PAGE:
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OHSU Scientist Pushes Forward With Stem Cell Research

An egg cell's nucleus is extracted by a pipette.

An egg cell’s nucleus is extracted by a pipette.


This March, Oregon Health & Science University (OHSU) created a new Center for Embryonic Cell and Gene Therapy. The facility will be focused in part on advancing the work of Shoukhrat Mitalipov, one of the world’s leading researchers on embryonic stem cells. Mitalipov has been working for years on two promising areas of stem cell science.

The first research area is a gene therapy for women with diseases stored in DNA located in their mitochondria. Mitalipov’s lab has developed a technique to extract the nucleus from a cell with damaged mitochondrial DNA, and implant it in a cell with healthy mitochondria. The process would allow most of the mother’s DNA to be inherited by her child, without the risk of the mitochondrial diseases. Mitalipov hopes to begin clinical trials of the procedure, and the FDA is in the process of deciding whether to approve the technique soon. Some critics have ethical and medical concerns about creating an embryo with DNA from three different people.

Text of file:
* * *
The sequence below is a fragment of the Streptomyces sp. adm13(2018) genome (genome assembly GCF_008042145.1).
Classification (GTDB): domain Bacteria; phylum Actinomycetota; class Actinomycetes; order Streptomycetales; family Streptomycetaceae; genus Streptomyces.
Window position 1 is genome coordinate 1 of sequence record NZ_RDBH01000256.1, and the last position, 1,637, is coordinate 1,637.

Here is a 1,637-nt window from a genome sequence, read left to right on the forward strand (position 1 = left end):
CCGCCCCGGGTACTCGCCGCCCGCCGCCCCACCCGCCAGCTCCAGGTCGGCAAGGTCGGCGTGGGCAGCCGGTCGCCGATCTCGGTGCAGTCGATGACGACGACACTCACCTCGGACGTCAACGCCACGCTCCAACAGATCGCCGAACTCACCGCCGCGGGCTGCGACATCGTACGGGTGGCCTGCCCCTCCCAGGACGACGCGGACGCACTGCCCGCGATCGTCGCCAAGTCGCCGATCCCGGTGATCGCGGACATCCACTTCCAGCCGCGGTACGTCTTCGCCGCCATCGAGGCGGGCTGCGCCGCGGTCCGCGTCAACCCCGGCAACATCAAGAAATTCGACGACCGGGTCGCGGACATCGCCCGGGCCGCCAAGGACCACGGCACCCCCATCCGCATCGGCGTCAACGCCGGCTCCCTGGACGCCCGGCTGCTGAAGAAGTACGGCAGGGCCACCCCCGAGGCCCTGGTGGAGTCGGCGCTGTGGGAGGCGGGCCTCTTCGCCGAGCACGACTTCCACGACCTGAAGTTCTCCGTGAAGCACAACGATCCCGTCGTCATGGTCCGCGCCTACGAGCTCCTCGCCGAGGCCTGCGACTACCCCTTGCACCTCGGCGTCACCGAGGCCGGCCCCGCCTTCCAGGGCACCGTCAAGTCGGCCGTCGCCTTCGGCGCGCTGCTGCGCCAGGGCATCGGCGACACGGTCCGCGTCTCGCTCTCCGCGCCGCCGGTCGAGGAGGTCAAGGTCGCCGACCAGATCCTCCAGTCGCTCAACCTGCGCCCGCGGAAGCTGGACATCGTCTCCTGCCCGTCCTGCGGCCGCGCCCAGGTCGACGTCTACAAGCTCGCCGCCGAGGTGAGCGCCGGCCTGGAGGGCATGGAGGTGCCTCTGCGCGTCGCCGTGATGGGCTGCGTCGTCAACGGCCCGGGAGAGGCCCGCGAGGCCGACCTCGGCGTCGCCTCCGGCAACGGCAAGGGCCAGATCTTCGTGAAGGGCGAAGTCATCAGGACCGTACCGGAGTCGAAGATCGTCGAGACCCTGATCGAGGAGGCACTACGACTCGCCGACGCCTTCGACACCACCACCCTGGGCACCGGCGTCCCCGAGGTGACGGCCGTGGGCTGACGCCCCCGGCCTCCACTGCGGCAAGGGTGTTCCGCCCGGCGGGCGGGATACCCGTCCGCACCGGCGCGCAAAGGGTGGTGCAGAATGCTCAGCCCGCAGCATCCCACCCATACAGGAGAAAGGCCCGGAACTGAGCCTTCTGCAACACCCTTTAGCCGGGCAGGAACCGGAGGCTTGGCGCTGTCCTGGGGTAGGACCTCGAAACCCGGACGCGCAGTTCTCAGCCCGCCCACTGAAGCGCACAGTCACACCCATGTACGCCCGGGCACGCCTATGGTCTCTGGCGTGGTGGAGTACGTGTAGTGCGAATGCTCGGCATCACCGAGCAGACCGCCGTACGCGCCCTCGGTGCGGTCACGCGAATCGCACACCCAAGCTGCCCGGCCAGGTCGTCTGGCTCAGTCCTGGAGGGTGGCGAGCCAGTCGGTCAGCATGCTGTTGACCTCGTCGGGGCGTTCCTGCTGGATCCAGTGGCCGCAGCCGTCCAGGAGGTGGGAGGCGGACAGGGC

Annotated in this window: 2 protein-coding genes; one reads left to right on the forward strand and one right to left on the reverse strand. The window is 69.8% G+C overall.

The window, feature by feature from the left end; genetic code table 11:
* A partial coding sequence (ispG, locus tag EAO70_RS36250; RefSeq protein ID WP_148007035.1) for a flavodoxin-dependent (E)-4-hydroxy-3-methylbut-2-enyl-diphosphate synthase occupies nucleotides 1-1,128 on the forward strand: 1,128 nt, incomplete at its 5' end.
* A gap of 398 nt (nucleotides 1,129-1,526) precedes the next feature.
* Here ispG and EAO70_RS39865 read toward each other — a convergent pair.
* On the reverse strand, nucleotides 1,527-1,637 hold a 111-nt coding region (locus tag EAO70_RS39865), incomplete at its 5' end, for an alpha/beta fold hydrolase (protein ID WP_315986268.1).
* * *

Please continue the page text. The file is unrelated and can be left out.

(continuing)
The second area, which has garnered even more attention, is the field of embryonic stem cell cloning. Last May, Mitalipov’s lab became the first team to create human embryonic stem cells by cloning — a breakthrough that was highlighted by Nature, Discover, Science, and National Geographic as one of the most significant science stories of the year. Now Miltalipov’s lab is trying to figure out how to further that field of research.

We’ll check in with Mitalipov to hear about his hopes for his areas of research, and where he thinks the future holds for stem cell science and gene therapy.

ohsu stem cells genetics science medicine

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